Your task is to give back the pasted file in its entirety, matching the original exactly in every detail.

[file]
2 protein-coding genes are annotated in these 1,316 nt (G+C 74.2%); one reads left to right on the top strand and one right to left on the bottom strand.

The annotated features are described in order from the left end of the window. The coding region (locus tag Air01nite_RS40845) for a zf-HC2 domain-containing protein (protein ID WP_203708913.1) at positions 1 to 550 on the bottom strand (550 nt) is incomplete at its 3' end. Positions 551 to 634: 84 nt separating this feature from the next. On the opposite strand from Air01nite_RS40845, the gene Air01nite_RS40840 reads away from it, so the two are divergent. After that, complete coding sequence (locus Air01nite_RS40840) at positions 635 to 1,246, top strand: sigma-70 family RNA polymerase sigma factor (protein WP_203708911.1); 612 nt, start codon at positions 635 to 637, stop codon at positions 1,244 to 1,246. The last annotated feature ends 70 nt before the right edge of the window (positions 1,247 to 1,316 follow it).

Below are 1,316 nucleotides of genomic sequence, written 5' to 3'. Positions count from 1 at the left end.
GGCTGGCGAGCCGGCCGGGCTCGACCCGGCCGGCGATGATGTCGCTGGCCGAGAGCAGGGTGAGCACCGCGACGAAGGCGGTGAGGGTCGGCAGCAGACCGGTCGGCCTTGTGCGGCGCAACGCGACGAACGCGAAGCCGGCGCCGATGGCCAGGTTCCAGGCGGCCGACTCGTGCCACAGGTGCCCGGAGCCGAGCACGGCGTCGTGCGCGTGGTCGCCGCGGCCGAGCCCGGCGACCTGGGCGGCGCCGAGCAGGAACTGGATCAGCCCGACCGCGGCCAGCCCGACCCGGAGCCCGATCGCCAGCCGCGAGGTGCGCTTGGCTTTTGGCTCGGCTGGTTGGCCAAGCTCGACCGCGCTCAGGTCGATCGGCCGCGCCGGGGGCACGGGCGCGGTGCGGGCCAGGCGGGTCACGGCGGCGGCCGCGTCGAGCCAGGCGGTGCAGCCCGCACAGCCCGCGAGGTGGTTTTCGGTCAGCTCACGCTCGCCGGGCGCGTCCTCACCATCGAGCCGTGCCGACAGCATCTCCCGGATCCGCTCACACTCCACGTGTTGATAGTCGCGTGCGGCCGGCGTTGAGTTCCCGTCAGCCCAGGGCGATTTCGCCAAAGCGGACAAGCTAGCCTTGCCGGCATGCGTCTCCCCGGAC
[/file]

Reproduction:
2 protein-coding genes are annotated in these 1,316 nt (G+C 74.2%); one reads left to right on the top strand and one right to left on the bottom strand.

The annotated features are described in order from the left end of the window. The coding region (locus tag Air01nite_RS40845) for a zf-HC2 domain-containing protein (protein ID WP_203708913.1) at positions 1 to 550 on the bottom strand (550 nt) is incomplete at its 3' end. Positions 551 to 634: 84 nt separating this feature from the next. On the opposite strand from Air01nite_RS40845, the gene Air01nite_RS40840 reads away from it, so the two are divergent. After that, complete coding sequence (locus Air01nite_RS40840) at positions 635 to 1,246, top strand: sigma-70 family RNA polymerase sigma factor (protein WP_203708911.1); 612 nt, start codon at positions 635 to 637, stop codon at positions 1,244 to 1,246. The last annotated feature ends 70 nt before the right edge of the window (positions 1,247 to 1,316 follow it).

Below are 1,316 nucleotides of genomic sequence, written 5' to 3'. Positions count from 1 at the left end.
GGCTGGCGAGCCGGCCGGGCTCGACCCGGCCGGCGATGATGTCGCTGGCCGAGAGCAGGGTGAGCACCGCGACGAAGGCGGTGAGGGTCGGCAGCAGACCGGTCGGCCTTGTGCGGCGCAACGCGACGAACGCGAAGCCGGCGCCGATGGCCAGGTTCCAGGCGGCCGACTCGTGCCACAGGTGCCCGGAGCCGAGCACGGCGTCGTGCGCGTGGTCGCCGCGGCCGAGCCCGGCGACCTGGGCGGCGCCGAGCAGGAACTGGATCAGCCCGACCGCGGCCAGCCCGACCCGGAGCCCGATCGCCAGCCGCGAGGTGCGCTTGGCTTTTGGCTCGGCTGGTTGGCCAAGCTCGACCGCGCTCAGGTCGATCGGCCGCGCCGGGGGCACGGGCGCGGTGCGGGCCAGGCGGGTCACGGCGGCGGCCGCGTCGAGCCAGGCGGTGCAGCCCGCACAGCCCGCGAGGTGGTTTTCGGTCAGCTCACGCTCGCCGGGCGCGTCCTCACCATCGAGCCGTGCCGACAGCATCTCCCGGATCCGCTCACACTCCACGTGTTGATAGTCGCGTGCGGCCGGCGTTGAGTTCCCGTCAGCCCAGGGCGATTTCGCCAAAGCGGACAAGCTAGCCTTGCCGGCATGCGTCTCCCCGGAC